Deep Genomics Identifies Rare Disease Targets Using AI System
By Bio-IT World Staff
June 14, 2019 | Deep Genomics' AI system has identified 1,600 rare disease targets that can be drugged using its splice-switching oligonucleotide technology.
"This is the first time that AI has been used to illuminate a vast region of the universe of druggable targets," said Brendan Frey, Founder and CEO of Deep Genomics, in a statement announcing the work. "This initial analysis is focused on rare metabolic, ophthalmological, and neurological disorders, but we will turn our sights to other areas in the future."
Deep Genomics started life as a genetic testing company. Two years ago, the company shifted to work on developing genetic medicines. From the beginning, Frey has had a vision to use computer science to accurately model what's going on in cells and how disease arises from mutations. "Closing the genotype-phenotype gap means understanding how mutations impact what's going on in cells and how that impacts diseases, whether that's cancer or Alzheimer's Disease," Frey told Bio-IT World in 2017. Detecting mutations is the first step; figuring out what to do about the mutations is the second part.
Now the company's machine learning platform has analyzed known pathogenic patient mutations using fifty databases, plus eight machine learning predictors that were trained using tens of millions of data points. It identified compounds that revert the harmful effects of mutations by altering splicing, which is a natural cellular process that involves cutting out selected segments of genes and gluing them together to synthesize proteins. Examples of existing clinical applications include treatments for spinal muscular atrophy and Duchenne muscular dystrophy.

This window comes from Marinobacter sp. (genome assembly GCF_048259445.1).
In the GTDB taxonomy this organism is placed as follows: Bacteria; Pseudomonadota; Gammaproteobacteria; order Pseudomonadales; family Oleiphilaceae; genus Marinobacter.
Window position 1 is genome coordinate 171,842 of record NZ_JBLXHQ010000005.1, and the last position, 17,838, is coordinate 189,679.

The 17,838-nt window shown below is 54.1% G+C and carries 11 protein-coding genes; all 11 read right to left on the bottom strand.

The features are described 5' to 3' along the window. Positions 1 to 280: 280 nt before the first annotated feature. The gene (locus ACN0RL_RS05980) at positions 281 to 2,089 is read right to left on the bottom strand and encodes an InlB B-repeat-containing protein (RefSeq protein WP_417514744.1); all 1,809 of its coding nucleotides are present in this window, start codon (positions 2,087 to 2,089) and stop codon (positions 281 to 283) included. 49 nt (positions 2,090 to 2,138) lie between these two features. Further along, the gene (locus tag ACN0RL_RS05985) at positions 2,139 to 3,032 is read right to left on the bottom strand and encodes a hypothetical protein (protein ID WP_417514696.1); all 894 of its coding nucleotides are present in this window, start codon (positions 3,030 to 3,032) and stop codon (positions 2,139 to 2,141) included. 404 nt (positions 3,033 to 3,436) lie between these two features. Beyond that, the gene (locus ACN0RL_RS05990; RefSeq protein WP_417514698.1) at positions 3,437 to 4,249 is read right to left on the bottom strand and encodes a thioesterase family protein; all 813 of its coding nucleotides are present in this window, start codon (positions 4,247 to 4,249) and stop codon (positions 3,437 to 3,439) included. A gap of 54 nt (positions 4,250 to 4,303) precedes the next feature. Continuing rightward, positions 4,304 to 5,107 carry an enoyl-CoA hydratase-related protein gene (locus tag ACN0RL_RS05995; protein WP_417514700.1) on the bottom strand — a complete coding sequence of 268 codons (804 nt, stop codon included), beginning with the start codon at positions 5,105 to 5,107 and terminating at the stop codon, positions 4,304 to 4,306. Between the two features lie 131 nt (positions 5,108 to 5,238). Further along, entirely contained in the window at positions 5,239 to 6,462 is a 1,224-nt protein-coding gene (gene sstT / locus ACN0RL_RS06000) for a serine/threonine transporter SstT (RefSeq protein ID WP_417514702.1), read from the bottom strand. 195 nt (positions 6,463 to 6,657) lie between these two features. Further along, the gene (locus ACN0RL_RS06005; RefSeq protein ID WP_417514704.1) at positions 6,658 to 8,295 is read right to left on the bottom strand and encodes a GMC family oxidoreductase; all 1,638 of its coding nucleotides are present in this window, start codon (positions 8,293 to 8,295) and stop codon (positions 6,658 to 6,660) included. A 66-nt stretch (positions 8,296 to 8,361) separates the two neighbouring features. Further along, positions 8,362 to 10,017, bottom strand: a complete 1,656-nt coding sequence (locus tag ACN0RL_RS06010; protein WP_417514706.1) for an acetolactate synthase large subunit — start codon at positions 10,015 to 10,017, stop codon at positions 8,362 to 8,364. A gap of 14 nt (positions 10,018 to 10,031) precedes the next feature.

In only two hours, the AI system scans 200,000 pathogenic mutations and produces a database that can be used to select and prioritize development programs. This speed makes it easy to test different patient-related databases and machine learning models. "Recently, the team was able to incorporate newly published data on world-wide mutation frequencies and obtain an updated target list within a few hours," said Frey in the press release. "This ability to continuously update and reassess analyses gives us an edge in prioritizing targets for development."
The results provide new insights into the universe of druggable targets. Targets were mapped out in regions of the genome that were previously unexplored, and therapeutic mechanisms were identified for mutations that were previously dismissed as being undruggable. Additionally, it was found that the top 20 targets account for 36% of patients, whereas the 1500 targets with lowest prevalence account for 38% of patients.
"Visibility into the target space, along with increased speed and accuracy in prioritizing targets for development, will enable us to scale up our drug development activities," said Frey. "Our current set of twelve preclinical programs address over twenty thousand patients, but we aim to scale that up to ten times more patients in two years."